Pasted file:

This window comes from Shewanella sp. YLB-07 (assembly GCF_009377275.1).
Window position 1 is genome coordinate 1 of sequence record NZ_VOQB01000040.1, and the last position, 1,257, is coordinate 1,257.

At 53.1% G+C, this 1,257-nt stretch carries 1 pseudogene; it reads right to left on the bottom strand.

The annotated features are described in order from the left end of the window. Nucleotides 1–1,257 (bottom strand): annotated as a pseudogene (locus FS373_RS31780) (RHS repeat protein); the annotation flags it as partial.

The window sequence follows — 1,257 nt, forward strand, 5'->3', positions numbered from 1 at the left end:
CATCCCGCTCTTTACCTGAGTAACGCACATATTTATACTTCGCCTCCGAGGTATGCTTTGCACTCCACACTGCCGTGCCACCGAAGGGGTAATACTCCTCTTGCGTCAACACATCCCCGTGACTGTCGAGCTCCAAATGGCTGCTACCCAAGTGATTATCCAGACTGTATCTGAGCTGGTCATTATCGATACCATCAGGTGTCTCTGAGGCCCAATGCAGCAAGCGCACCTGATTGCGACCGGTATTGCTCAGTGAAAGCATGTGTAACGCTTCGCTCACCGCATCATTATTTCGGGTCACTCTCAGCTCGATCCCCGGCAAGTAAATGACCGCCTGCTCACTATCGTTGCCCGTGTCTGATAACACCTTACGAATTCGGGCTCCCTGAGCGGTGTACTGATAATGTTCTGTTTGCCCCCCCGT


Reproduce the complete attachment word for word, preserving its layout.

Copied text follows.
This window comes from Shewanella sp. YLB-07 (assembly GCF_009377275.1).
Window position 1 is genome coordinate 1 of sequence record NZ_VOQB01000040.1, and the last position, 1,257, is coordinate 1,257.

At 53.1% G+C, this 1,257-nt stretch carries 1 pseudogene; it reads right to left on the bottom strand.

The annotated features are described in order from the left end of the window. Nucleotides 1–1,257 (bottom strand): annotated as a pseudogene (locus FS373_RS31780) (RHS repeat protein); the annotation flags it as partial.

The window sequence follows — 1,257 nt, forward strand, 5'->3', positions numbered from 1 at the left end:
CATCCCGCTCTTTACCTGAGTAACGCACATATTTATACTTCGCCTCCGAGGTATGCTTTGCACTCCACACTGCCGTGCCACCGAAGGGGTAATACTCCTCTTGCGTCAACACATCCCCGTGACTGTCGAGCTCCAAATGGCTGCTACCCAAGTGATTATCCAGACTGTATCTGAGCTGGTCATTATCGATACCATCAGGTGTCTCTGAGGCCCAATGCAGCAAGCGCACCTGATTGCGACCGGTATTGCTCAGTGAAAGCATGTGTAACGCTTCGCTCACCGCATCATTATTTCGGGTCACTCTCAGCTCGATCCCCGGCAAGTAAATGACCGCCTGCTCACTATCGTTGCCCGTGTCTGATAACACCTTACGAATTCGGGCTCCCTGAGCGGTGTACTGATAATGTTCTGTTTGCCCCCCCGT